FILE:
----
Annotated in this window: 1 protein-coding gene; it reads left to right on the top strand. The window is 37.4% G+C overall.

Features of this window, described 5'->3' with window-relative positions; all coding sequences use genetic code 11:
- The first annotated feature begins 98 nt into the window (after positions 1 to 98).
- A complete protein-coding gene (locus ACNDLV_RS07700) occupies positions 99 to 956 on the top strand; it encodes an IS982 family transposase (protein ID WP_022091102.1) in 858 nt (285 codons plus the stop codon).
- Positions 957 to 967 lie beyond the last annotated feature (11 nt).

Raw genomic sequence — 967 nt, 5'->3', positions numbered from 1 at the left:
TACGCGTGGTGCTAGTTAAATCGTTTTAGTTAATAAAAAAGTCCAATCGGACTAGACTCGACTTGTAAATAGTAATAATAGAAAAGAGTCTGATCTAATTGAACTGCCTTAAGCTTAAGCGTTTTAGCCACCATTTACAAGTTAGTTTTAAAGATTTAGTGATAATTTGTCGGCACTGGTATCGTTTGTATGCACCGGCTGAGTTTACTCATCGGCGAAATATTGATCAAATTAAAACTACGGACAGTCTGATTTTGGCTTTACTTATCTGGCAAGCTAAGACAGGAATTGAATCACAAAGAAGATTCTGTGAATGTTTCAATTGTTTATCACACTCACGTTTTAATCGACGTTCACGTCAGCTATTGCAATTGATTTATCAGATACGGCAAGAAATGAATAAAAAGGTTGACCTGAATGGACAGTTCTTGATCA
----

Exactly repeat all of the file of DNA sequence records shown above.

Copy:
Annotated in this window: 1 protein-coding gene; it reads left to right on the top strand. The window is 37.4% G+C overall.

Features of this window, described 5'->3' with window-relative positions; all coding sequences use genetic code 11:
- The first annotated feature begins 98 nt into the window (after positions 1 to 98).
- A complete protein-coding gene (locus ACNDLV_RS07700) occupies positions 99 to 956 on the top strand; it encodes an IS982 family transposase (protein ID WP_022091102.1) in 858 nt (285 codons plus the stop codon).
- Positions 957 to 967 lie beyond the last annotated feature (11 nt).

Raw genomic sequence — 967 nt, 5'->3', positions numbered from 1 at the left:
TACGCGTGGTGCTAGTTAAATCGTTTTAGTTAATAAAAAAGTCCAATCGGACTAGACTCGACTTGTAAATAGTAATAATAGAAAAGAGTCTGATCTAATTGAACTGCCTTAAGCTTAAGCGTTTTAGCCACCATTTACAAGTTAGTTTTAAAGATTTAGTGATAATTTGTCGGCACTGGTATCGTTTGTATGCACCGGCTGAGTTTACTCATCGGCGAAATATTGATCAAATTAAAACTACGGACAGTCTGATTTTGGCTTTACTTATCTGGCAAGCTAAGACAGGAATTGAATCACAAAGAAGATTCTGTGAATGTTTCAATTGTTTATCACACTCACGTTTTAATCGACGTTCACGTCAGCTATTGCAATTGATTTATCAGATACGGCAAGAAATGAATAAAAAGGTTGACCTGAATGGACAGTTCTTGATCA